by David Driver
Special to GallaudetAthletics.com
The Gallaudet University Athletics Department continues its “Bison Legacy” series that features families that have a lineage to Gallaudet athletics. The series shines the spotlight on current Bison student-athletes and/or coaches and one of their family members that participated in Gallaudet athletics before them.
The second edition of Bison Legacy features the Benedict family of Germantown, Md. Dwight and Beth (Sonnenstrahl) Benedict both graduated from Gallaudet and Dwight played football and baseball at the school. Beth, a former Gallaudet cheerleader, is a Professor, Communication Studies and Dwight is the Dean of Student Affairs. Both of their daughters, Rachel and Lauren, played sports at Gallaudet. Rachel, a Gallaudet graduate, played volleyball and basketball for the Bison while Lauren, now a senior, was a libero/defensive specialist in her first three years in volleyball. Lauren is majoring in Digital Media and Communication Studies.
David Driver, a long-time sportswriter in the Washington area, sat down with the four members of the Benedict family to talk about the importance of athletics at Gallaudet and what it is like to be part of a family with strong ties to sports. Below are their responses:
This is for the parents: How did you first meet?
Beth: We met at a camp before we got to Gallaudet. We really didn’t like each other at first (laughs). We were hanging around the same crowd. We had the same group of friends our freshman and sophomore years. We started to date, but sports did not bring us together.
Dwight, when did you play at Gallaudet? Did you play other sports besides football?
Dwight: My dad came to every home game that I played. I played for four years at Gallaudet. He was always there. My parents never missed a game in my four years of high school. I played at Gallaudet from 1976-80. I also played two years of baseball. I tried out for volleyball but I was not every good.
Beth, did your parents attend Gallaudet?
Beth: My father got his M.B.A. from New York University and my mother got her B.A. from Gallaudet. My mom did not play sports. I was a cheerleader for one year. I went to Maryland School for the Deaf and I played basketball there. When I got to Gallaudet I went to all of the football games. I was definitely a sports fan. I understand sports, that is for sure. I love the Washington Redskins, even though they don’t play very well.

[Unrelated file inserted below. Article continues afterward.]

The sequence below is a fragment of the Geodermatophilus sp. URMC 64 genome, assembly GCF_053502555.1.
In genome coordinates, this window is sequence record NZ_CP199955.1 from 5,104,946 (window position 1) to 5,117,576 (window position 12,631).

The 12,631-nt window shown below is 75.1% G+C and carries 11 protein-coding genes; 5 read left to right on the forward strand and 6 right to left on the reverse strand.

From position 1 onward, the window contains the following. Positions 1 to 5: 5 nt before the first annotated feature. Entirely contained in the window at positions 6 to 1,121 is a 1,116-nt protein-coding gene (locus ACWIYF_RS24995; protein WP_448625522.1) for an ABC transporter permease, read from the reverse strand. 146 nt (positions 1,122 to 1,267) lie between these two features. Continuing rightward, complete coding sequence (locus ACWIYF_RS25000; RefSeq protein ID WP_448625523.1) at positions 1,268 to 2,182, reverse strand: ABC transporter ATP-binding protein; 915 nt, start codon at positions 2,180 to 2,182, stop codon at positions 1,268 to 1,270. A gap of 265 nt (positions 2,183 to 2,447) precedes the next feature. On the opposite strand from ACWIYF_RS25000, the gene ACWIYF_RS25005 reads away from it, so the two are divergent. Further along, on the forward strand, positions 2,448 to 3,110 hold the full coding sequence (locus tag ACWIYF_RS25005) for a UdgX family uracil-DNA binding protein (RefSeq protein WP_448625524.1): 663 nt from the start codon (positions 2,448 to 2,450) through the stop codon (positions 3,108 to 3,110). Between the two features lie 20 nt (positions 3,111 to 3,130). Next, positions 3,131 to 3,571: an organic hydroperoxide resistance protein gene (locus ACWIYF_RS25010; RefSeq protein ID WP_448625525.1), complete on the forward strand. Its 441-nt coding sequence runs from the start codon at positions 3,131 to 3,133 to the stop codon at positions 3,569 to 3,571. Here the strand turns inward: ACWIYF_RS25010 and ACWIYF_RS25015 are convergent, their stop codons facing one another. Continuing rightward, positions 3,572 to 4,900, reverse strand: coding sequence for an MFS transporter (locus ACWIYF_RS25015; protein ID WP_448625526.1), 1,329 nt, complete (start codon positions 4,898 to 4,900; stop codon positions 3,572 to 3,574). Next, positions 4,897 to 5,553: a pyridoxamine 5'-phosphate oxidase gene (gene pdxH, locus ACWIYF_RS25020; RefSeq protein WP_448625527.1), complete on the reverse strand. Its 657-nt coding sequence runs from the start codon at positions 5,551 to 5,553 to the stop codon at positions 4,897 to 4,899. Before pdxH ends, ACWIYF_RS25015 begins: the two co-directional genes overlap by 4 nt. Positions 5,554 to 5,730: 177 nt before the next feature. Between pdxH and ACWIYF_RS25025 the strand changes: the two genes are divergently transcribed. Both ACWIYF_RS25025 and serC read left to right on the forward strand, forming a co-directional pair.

When it was time for Rachel to go to college, how much did sports play a role in that? Some parents like to see their children go to the school they attended. Was that the case for your family?
Dwight: I think the girls decided even before we had a chance to say anything. We are a sports family. The chance to play sports here at Gallaudet is what really did it.
Rachel: I was already decided. It was a given.
Rachel, was it difficult to balance sports and academics in college?
Rachel: I found that sports actually helped me balance my time even better. I would say sports helped me manage my time. I was a guard in basketball and a setter in volleyball. Basketball (practice) started in October and volleyball does not end until the last week of October. Luckily volleyball helped me with strength and conditioning. I already started the basketball season in shape.
Rachel, how did playing college sports help you in your career today?
Rachel: I am in graduate school at Boston University. My boss is my coach sometimes. You get a sense of community. You have a small circle of friends. You have to learn to navigate a relationship with people that are not as close to you. That is a skill you have to learn.
Rachel, are you still playing sports?
Rachel: I am playing basketball for a deaf club. Some of the players played volleyball with me at Gallaudet.
Dwight, what was it like to watch your daughters compete at Gallaudet?
Dwight: I had two hats at the time. I had to trend lightly. It was pretty challenging for me. I think I managed okay. I had to trend lightly because of the position I held. I tried to give my daughter (Rachel) space. I was definitely their best cheerleader. I make a lot of noise at games.
Did you as parents attend most of their games?
Beth: I always watched them play, at home for sure. We went to a lot of volleyball games on weekends. I always felt as a teacher sports is a good way for me to connect with kids in class. I subscribe to the athletic department sports announcements. Every game I would look at who played and tie those names with those in class then talk to the students and give them the support they need.